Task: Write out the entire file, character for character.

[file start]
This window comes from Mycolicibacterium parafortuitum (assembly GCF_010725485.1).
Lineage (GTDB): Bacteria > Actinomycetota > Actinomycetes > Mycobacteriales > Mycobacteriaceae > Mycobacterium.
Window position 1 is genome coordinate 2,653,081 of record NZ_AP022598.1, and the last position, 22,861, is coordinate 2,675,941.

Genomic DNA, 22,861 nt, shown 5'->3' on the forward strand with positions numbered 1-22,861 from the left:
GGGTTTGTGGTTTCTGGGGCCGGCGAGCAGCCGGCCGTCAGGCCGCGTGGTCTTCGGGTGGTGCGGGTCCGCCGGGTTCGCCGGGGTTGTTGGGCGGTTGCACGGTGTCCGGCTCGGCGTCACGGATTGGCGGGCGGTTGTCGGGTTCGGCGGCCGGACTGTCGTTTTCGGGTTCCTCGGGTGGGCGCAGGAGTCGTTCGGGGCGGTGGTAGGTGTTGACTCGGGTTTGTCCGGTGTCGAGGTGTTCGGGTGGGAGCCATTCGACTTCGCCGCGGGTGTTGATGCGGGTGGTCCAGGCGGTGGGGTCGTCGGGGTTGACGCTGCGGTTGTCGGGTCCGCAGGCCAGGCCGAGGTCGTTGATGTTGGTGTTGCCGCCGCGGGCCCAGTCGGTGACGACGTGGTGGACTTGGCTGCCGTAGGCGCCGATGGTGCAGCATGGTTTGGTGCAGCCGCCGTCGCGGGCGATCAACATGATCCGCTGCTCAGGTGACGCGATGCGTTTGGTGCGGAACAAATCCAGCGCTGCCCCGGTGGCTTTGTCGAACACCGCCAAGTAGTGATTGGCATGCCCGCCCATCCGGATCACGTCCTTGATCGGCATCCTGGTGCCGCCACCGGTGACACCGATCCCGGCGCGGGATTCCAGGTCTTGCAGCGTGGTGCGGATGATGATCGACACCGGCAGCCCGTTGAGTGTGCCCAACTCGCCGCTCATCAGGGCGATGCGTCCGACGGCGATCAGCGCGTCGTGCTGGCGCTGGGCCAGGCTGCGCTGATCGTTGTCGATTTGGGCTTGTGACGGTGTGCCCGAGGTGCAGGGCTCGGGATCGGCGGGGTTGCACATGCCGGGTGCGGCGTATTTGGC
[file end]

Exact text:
This window comes from Mycolicibacterium parafortuitum (assembly GCF_010725485.1).
Lineage (GTDB): Bacteria > Actinomycetota > Actinomycetes > Mycobacteriales > Mycobacteriaceae > Mycobacterium.
Window position 1 is genome coordinate 2,653,081 of record NZ_AP022598.1, and the last position, 22,861, is coordinate 2,675,941.

Genomic DNA, 22,861 nt, shown 5'->3' on the forward strand with positions numbered 1-22,861 from the left:
GGGTTTGTGGTTTCTGGGGCCGGCGAGCAGCCGGCCGTCAGGCCGCGTGGTCTTCGGGTGGTGCGGGTCCGCCGGGTTCGCCGGGGTTGTTGGGCGGTTGCACGGTGTCCGGCTCGGCGTCACGGATTGGCGGGCGGTTGTCGGGTTCGGCGGCCGGACTGTCGTTTTCGGGTTCCTCGGGTGGGCGCAGGAGTCGTTCGGGGCGGTGGTAGGTGTTGACTCGGGTTTGTCCGGTGTCGAGGTGTTCGGGTGGGAGCCATTCGACTTCGCCGCGGGTGTTGATGCGGGTGGTCCAGGCGGTGGGGTCGTCGGGGTTGACGCTGCGGTTGTCGGGTCCGCAGGCCAGGCCGAGGTCGTTGATGTTGGTGTTGCCGCCGCGGGCCCAGTCGGTGACGACGTGGTGGACTTGGCTGCCGTAGGCGCCGATGGTGCAGCATGGTTTGGTGCAGCCGCCGTCGCGGGCGATCAACATGATCCGCTGCTCAGGTGACGCGATGCGTTTGGTGCGGAACAAATCCAGCGCTGCCCCGGTGGCTTTGTCGAACACCGCCAAGTAGTGATTGGCATGCCCGCCCATCCGGATCACGTCCTTGATCGGCATCCTGGTGCCGCCACCGGTGACACCGATCCCGGCGCGGGATTCCAGGTCTTGCAGCGTGGTGCGGATGATGATCGACACCGGCAGCCCGTTGAGTGTGCCCAACTCGCCGCTCATCAGGGCGATGCGTCCGACGGCGATCAGCGCGTCGTGCTGGCGCTGGGCCAGGCTGCGCTGATCGTTGTCGATTTGGGCTTGTGACGGTGTGCCCGAGGTGCAGGGCTCGGGATCGGCGGGGTTGCACATGCCGGGTGCGGCGTATTTGGC